A man allegedly murdered his second cousin by driving straight at him as the victim raised his arms for the car to stop, the High Court has heard.
Declan Quinn was flung into the air and sustained fatal injuries in the hit-and-run collision in Coalisland, Co Tyrone, prosecutors said.
The 37-year-old died two days after the July 16 incident, which was linked to an ongoing dispute between factions of his family.
Anthony Quinn (21), of Maplebrook Hill in the town, is charged with his murder and driving while disqualified.
The accused instead claims he ducked behind the wheel because the victim was standing in the road with a claw-hammer while another man brandished a gun at him. He was granted bail but was banned from entering Coalisland or driving any car.
Declan Quinn suffered brain injuries, a severed spinal cord, broken neck and two broken legs after being hit by a Vauxhall Corsa on the Gortgonis Road.
Crown counsel Kate McKay said: "It was alleged the applicant drove directly at Declan Quinn, knocking him over the car bonnet and into the air before making off from the scene."
Witnesses claimed the deceased was one of two men chasing the vehicle on foot, but had stood on the road with both arms raised for it to stop, according to the prosecution. Anthony Quinn voluntarily went to police a day after his second cousin died, and denied intentionally driving at him.
Opposing bail, Mrs McKay claimed there was a risk he could flee Northern Ireland.
She said it was believed he was taken to Co Kildare after the incident where he has family links.
Concern for his own safety was raised, with the court told: "This is something which has raised public hackles in the area where it happened."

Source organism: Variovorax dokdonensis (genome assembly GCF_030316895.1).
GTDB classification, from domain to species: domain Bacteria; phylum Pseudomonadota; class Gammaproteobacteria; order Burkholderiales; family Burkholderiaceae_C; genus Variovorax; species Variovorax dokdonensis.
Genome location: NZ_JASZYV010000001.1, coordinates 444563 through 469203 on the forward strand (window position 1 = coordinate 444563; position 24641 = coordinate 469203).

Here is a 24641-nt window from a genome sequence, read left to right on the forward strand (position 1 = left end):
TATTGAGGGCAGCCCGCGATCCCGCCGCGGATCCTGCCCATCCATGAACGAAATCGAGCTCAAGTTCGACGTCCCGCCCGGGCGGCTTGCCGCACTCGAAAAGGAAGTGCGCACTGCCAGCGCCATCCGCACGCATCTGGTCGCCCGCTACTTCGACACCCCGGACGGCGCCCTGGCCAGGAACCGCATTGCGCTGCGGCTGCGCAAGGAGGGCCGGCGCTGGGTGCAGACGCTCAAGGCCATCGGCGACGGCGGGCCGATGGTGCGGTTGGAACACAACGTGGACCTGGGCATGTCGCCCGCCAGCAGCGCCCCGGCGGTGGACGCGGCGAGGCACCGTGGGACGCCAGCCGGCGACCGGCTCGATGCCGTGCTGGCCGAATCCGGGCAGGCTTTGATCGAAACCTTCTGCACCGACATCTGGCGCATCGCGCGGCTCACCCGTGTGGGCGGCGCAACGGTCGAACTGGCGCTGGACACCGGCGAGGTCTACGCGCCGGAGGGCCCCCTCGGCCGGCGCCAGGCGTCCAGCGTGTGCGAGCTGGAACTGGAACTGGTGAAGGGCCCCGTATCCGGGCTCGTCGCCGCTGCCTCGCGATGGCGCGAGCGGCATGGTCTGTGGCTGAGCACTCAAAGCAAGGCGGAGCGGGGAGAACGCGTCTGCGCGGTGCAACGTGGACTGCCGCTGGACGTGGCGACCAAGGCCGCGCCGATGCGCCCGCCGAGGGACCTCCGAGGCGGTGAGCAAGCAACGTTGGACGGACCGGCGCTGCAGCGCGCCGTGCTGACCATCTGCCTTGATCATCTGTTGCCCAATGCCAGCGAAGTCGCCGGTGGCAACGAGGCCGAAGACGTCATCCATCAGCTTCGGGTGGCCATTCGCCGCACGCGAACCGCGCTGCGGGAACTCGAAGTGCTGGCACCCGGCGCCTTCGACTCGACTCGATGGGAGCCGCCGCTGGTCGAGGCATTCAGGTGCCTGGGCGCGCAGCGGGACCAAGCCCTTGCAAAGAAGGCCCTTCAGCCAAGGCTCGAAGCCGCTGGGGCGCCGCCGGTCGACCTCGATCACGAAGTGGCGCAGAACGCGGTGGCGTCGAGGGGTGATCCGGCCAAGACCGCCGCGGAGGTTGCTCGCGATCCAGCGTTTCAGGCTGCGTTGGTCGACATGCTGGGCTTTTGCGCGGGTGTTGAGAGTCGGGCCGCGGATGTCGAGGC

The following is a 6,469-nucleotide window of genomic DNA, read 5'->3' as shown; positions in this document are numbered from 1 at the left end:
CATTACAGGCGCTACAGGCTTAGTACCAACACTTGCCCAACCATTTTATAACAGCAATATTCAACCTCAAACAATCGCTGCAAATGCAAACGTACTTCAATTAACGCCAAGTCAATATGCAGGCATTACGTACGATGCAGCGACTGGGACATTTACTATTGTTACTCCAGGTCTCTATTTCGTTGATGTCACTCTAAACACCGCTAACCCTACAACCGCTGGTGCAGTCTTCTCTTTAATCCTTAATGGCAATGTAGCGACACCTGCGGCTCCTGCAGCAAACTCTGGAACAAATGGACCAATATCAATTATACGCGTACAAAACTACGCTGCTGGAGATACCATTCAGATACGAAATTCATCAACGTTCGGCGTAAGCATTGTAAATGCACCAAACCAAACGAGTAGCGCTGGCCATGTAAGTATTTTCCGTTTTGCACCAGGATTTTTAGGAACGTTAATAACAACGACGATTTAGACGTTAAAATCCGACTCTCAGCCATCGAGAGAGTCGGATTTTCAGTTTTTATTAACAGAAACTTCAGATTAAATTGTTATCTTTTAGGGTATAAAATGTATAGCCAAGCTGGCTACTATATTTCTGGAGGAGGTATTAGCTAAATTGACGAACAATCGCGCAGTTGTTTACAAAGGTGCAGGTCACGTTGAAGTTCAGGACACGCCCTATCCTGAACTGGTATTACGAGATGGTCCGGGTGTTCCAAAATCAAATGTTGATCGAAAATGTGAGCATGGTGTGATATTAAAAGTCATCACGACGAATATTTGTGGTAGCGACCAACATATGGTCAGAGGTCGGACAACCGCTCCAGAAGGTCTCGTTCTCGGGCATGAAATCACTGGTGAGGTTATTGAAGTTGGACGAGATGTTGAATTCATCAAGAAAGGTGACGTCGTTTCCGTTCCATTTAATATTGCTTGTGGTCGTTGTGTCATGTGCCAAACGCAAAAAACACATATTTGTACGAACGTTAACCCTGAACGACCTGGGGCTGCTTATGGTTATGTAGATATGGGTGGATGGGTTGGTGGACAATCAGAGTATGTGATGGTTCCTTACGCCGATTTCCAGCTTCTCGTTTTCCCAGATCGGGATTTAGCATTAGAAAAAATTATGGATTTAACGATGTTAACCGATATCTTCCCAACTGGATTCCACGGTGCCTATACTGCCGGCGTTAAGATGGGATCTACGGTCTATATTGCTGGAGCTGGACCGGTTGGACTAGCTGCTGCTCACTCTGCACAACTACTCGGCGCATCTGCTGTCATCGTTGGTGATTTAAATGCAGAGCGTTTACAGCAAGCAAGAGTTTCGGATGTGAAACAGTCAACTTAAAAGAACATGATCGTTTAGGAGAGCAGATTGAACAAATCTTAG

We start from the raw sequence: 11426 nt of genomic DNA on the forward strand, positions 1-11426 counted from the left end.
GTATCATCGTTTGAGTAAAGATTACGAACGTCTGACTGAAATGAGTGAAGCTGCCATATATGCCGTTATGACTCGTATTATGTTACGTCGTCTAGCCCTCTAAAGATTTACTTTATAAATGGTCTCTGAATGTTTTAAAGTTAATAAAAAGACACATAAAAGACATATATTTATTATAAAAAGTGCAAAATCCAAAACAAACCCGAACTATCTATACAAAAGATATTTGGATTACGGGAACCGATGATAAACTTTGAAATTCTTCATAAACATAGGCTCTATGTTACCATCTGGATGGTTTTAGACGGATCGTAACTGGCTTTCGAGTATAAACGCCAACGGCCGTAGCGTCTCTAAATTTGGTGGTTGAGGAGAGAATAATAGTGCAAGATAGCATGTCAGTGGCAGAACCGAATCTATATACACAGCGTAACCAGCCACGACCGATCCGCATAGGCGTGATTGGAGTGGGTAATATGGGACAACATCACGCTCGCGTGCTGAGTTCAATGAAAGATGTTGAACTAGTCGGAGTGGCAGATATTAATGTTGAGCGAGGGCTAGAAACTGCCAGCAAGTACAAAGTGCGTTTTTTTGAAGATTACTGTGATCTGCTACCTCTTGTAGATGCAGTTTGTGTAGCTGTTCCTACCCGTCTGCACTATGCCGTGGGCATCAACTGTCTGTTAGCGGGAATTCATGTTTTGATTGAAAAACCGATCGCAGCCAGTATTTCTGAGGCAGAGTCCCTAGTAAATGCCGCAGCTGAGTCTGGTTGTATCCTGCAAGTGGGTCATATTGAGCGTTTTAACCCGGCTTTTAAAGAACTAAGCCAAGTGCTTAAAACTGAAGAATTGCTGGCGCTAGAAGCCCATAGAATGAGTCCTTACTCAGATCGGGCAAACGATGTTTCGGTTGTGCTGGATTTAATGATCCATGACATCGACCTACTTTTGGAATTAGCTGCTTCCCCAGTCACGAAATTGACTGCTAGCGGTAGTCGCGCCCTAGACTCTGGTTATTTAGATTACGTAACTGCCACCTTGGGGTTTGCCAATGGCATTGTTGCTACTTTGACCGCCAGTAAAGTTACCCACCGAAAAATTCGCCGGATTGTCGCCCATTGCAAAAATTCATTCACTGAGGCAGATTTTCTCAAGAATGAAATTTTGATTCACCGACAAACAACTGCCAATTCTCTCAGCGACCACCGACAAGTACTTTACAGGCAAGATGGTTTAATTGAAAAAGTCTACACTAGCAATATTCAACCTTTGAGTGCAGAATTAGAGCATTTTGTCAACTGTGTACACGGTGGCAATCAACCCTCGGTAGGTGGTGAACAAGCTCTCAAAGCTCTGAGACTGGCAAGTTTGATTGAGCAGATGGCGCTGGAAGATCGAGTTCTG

Neil Rafferty, defending, said his client had been at his grandmother's house when his father made a panic phone call that three men were trying to break into his home. The alleged intruders were said to be armed with a gun, sledgehammer and claw-hammer.
"The next thing the defendant heard is his father saying 'they are in' and the phone went dead," Mr Rafferty said.
He told the court the house had been wrecked, and that Anthony Quinn was chased by a Mercedes car and other alleged raiders on foot after he arrived at the scene.
One of them raised a gun, while Declan Quinn waved a hammer at him, it was claimed.
Mr Rafferty said: "This defendant ducked down behind the dashboard and continued to drive, simply to get away.
"He heard a bang and glass came in and he drove off. As far as he was concerned the window had either been hit by a bullet or the claw-hammer.
"It was not until that evening that he found out the tragedy that Declan Quinn, his cousin, had been hit." According to the defence, Anthony Quinn left Northern Ireland to go to his mother after the incident because he was afraid.
Dealing with fears of further violence, Mr Rafferty added: "The death of Declan Quinn has been a sobering experience for the entire Quinn family on both sides.
"It has been indicated through the family that there will be nothing more."
Granting bail, Lord Justice Girvan ordered the accused to live at an undisclosed address outside Coalisland.
The judge also ordered him to surrender any passports, banned him from leaving Northern Ireland or contacting witnesses in the case, and told him to report to police daily.